(Washington Post) – According to The Post’s Loveday Morris, the militants have surrounded 10,000 to 40,000 members of a religious minority sect, the Yazidi, on a barren mountain, where the refugees are beginning to die of thirst and hunger. The Yazidi, who ISIS considers apostates, fled there when the jihadi forces overwhelmed Kurdish fighters in the nearby town of Sinjar. Children and older people are succumbing in the 100-plus degree heat, Morris reported in this terrible dispatch. There is no place to bury them on the rocky hill. The Iraqi government has tried to drop water to them, with little success.
(News-Medical) – The study, led by Queen May University of London (QMUL) and published today in the journal Cell Reports, discovered how many stem cells exist within the human bowel and how they behave and evolve over time. It was revealed that within a healthy bowel, stem cells are in constant competition with each other for survival and only a certain number of stem cells can exist within one area at a time (referred to as the ‘stem cell niche’). However, when investigating stem cells in early tumours, the researchers saw increased numbers of stem cells within each area as well as intensified competition for survival, suggesting a link between stem cell activity and bowel cancer development.
(The Guardian) – Stroke patients who took part in a small pilot study of a stem cell therapy have shown tentative signs of recovery six months after receiving the treatment. Doctors said the condition of all five patients had improved after the therapy, but that larger trials were needed to confirm whether the stem cells played any part in their progress. Scans of the patients’ brains found that damage caused by the stroke had reduced over time, but similar improvements are often seen in stroke patients as part of the normal recovery process.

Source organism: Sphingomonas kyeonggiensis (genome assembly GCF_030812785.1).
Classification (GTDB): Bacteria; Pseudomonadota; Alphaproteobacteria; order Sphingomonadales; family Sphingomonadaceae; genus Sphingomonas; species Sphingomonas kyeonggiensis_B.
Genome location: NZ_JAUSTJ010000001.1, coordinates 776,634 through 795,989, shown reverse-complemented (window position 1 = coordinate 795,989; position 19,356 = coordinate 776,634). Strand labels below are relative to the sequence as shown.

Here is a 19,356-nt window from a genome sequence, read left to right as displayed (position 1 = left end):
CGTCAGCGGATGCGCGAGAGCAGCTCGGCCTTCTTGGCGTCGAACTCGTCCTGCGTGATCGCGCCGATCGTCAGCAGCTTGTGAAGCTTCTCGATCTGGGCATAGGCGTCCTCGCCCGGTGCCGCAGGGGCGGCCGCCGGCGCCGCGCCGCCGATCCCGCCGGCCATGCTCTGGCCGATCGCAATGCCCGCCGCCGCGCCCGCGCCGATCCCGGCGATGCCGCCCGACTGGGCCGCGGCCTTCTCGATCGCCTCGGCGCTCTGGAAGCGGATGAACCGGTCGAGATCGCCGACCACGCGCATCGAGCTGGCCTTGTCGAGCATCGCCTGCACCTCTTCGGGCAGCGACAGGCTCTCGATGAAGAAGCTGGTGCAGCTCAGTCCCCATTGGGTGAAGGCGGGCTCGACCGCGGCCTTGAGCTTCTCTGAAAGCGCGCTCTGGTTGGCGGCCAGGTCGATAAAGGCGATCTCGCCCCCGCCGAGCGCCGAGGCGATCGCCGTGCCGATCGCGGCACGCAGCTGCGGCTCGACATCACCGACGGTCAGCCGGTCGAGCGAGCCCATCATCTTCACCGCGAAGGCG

(The Guardian) – The pharmaceuticals giant Roche has been criticised in unprecedented terms by the government’s drugs watchdog for refusing to significantly lower the price of a breast cancer drug whose £90,000-per-patient cost is well over the NHS’s limit. The National Institute for Health and Care Excellence (NICE) says it cannot recommend the drug, Kadcyla, which promises extra months of life for women with advanced breast cancer, because of Roche’s inflexibility. But the company hit back, saying the pricing row showed that the system of cancer drug regulation was “broken”.
(Medscape) – The Supreme Court’s recent decision in the Hobby Lobby caseallows for-profit businesses to assert a religious objection to the contraception coverage requirement mandated under the Affordable Care Act (ACA). Wondering how this decision will affect patient care? Here’s our guide to everything you need to know about the clinical implications.
Judge to Decide Who Are the Legal Parents of IVF Twins after One Couple’s Embryos Are Accidentally Implanted into Wrong Mother
(Daily Mail) – An Italian judge will decide who are the legal parents of IVF twins whose embryo was implanted into the wrong mother, a Rome court heard today. In a case which has gripped the country, two couples are fighting for the custody of the babies born on Sunday, whose fertilised embryos were mixed up in a Rome hospital. The devastating error was only discovered when the woman, who has not been named, was three months pregnant, and she decided to keep the babies.
(The Scientist) – With the right drugs given at the right time, we can prevent HIV from being passed from mother to child. Despite this technological breakthrough, established in the mid-1990s, some HIV-positive women are being denied access to this potentially life-saving treatment for their infants. And it’s not due to a lack of money or healthcare coverage; it’s the result of a National Institutes of Health (NIH)-supported clinical study that is withholding such treatments for the sake of having a control group.